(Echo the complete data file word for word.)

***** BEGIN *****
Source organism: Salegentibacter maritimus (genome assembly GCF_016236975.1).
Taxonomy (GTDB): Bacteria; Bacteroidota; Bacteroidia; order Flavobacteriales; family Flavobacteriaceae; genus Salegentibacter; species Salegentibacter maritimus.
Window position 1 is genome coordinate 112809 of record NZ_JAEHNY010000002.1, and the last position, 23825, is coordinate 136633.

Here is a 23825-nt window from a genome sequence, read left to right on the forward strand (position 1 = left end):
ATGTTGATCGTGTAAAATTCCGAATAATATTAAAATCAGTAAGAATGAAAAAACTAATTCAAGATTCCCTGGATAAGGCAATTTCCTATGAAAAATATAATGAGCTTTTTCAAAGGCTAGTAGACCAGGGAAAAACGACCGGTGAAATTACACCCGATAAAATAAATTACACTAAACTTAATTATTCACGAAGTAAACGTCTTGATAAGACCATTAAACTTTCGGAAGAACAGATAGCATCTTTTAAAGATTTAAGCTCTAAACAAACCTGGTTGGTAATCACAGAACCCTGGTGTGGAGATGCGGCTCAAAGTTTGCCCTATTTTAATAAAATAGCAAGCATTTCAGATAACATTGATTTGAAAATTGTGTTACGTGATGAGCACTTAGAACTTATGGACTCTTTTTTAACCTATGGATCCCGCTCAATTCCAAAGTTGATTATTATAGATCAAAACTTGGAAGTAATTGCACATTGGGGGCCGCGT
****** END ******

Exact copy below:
Source organism: Salegentibacter maritimus (genome assembly GCF_016236975.1).
Taxonomy (GTDB): Bacteria; Bacteroidota; Bacteroidia; order Flavobacteriales; family Flavobacteriaceae; genus Salegentibacter; species Salegentibacter maritimus.
Window position 1 is genome coordinate 112809 of record NZ_JAEHNY010000002.1, and the last position, 23825, is coordinate 136633.

Here is a 23825-nt window from a genome sequence, read left to right on the forward strand (position 1 = left end):
ATGTTGATCGTGTAAAATTCCGAATAATATTAAAATCAGTAAGAATGAAAAAACTAATTCAAGATTCCCTGGATAAGGCAATTTCCTATGAAAAATATAATGAGCTTTTTCAAAGGCTAGTAGACCAGGGAAAAACGACCGGTGAAATTACACCCGATAAAATAAATTACACTAAACTTAATTATTCACGAAGTAAACGTCTTGATAAGACCATTAAACTTTCGGAAGAACAGATAGCATCTTTTAAAGATTTAAGCTCTAAACAAACCTGGTTGGTAATCACAGAACCCTGGTGTGGAGATGCGGCTCAAAGTTTGCCCTATTTTAATAAAATAGCAAGCATTTCAGATAACATTGATTTGAAAATTGTGTTACGTGATGAGCACTTAGAACTTATGGACTCTTTTTTAACCTATGGATCCCGCTCAATTCCAAAGTTGATTATTATAGATCAAAACTTGGAAGTAATTGCACATTGGGGGCCGCGT